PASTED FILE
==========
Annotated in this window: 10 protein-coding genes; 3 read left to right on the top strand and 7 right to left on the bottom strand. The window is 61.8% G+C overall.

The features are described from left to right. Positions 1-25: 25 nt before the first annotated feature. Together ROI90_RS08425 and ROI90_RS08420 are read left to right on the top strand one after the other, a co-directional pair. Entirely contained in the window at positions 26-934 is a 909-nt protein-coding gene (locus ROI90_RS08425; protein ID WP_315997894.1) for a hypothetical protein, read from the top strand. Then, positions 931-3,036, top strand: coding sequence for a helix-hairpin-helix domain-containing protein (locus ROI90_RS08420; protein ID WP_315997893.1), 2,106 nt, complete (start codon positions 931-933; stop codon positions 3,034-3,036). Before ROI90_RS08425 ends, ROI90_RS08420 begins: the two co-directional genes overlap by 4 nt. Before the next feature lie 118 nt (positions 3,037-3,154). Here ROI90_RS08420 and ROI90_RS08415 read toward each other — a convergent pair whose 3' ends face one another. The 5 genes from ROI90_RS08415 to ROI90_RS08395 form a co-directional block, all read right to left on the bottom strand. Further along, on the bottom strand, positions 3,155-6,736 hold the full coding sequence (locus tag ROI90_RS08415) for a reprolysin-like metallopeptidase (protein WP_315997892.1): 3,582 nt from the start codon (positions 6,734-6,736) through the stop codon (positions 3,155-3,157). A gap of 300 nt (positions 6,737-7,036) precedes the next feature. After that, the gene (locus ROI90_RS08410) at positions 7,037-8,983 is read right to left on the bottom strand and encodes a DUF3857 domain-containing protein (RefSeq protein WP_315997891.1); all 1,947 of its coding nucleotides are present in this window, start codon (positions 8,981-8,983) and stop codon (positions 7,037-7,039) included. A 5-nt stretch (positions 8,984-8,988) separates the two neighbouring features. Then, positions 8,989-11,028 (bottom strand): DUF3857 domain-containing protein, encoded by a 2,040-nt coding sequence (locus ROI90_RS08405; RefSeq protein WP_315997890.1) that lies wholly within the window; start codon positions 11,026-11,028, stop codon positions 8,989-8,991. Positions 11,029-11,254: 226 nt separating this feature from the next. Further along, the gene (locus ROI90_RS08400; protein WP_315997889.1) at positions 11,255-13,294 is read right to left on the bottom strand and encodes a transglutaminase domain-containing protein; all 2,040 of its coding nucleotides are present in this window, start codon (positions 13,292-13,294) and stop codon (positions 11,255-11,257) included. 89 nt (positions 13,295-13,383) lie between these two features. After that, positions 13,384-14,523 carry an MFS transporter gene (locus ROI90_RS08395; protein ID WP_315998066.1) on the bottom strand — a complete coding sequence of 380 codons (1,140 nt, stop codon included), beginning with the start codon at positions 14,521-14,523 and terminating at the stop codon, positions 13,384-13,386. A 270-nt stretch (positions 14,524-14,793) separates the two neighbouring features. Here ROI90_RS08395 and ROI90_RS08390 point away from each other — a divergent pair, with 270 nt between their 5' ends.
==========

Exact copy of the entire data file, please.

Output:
Annotated in this window: 10 protein-coding genes; 3 read left to right on the top strand and 7 right to left on the bottom strand. The window is 61.8% G+C overall.

The features are described from left to right. Positions 1-25: 25 nt before the first annotated feature. Together ROI90_RS08425 and ROI90_RS08420 are read left to right on the top strand one after the other, a co-directional pair. Entirely contained in the window at positions 26-934 is a 909-nt protein-coding gene (locus ROI90_RS08425; protein ID WP_315997894.1) for a hypothetical protein, read from the top strand. Then, positions 931-3,036, top strand: coding sequence for a helix-hairpin-helix domain-containing protein (locus ROI90_RS08420; protein ID WP_315997893.1), 2,106 nt, complete (start codon positions 931-933; stop codon positions 3,034-3,036). Before ROI90_RS08425 ends, ROI90_RS08420 begins: the two co-directional genes overlap by 4 nt. Before the next feature lie 118 nt (positions 3,037-3,154). Here ROI90_RS08420 and ROI90_RS08415 read toward each other — a convergent pair whose 3' ends face one another. The 5 genes from ROI90_RS08415 to ROI90_RS08395 form a co-directional block, all read right to left on the bottom strand. Further along, on the bottom strand, positions 3,155-6,736 hold the full coding sequence (locus tag ROI90_RS08415) for a reprolysin-like metallopeptidase (protein WP_315997892.1): 3,582 nt from the start codon (positions 6,734-6,736) through the stop codon (positions 3,155-3,157). A gap of 300 nt (positions 6,737-7,036) precedes the next feature. After that, the gene (locus ROI90_RS08410) at positions 7,037-8,983 is read right to left on the bottom strand and encodes a DUF3857 domain-containing protein (RefSeq protein WP_315997891.1); all 1,947 of its coding nucleotides are present in this window, start codon (positions 8,981-8,983) and stop codon (positions 7,037-7,039) included. A 5-nt stretch (positions 8,984-8,988) separates the two neighbouring features. Then, positions 8,989-11,028 (bottom strand): DUF3857 domain-containing protein, encoded by a 2,040-nt coding sequence (locus ROI90_RS08405; RefSeq protein WP_315997890.1) that lies wholly within the window; start codon positions 11,026-11,028, stop codon positions 8,989-8,991. Positions 11,029-11,254: 226 nt separating this feature from the next. Further along, the gene (locus ROI90_RS08400; protein WP_315997889.1) at positions 11,255-13,294 is read right to left on the bottom strand and encodes a transglutaminase domain-containing protein; all 2,040 of its coding nucleotides are present in this window, start codon (positions 13,292-13,294) and stop codon (positions 11,255-11,257) included. 89 nt (positions 13,295-13,383) lie between these two features. After that, positions 13,384-14,523 carry an MFS transporter gene (locus ROI90_RS08395; protein ID WP_315998066.1) on the bottom strand — a complete coding sequence of 380 codons (1,140 nt, stop codon included), beginning with the start codon at positions 14,521-14,523 and terminating at the stop codon, positions 13,384-13,386. A 270-nt stretch (positions 14,524-14,793) separates the two neighbouring features. Here ROI90_RS08395 and ROI90_RS08390 point away from each other — a divergent pair, with 270 nt between their 5' ends.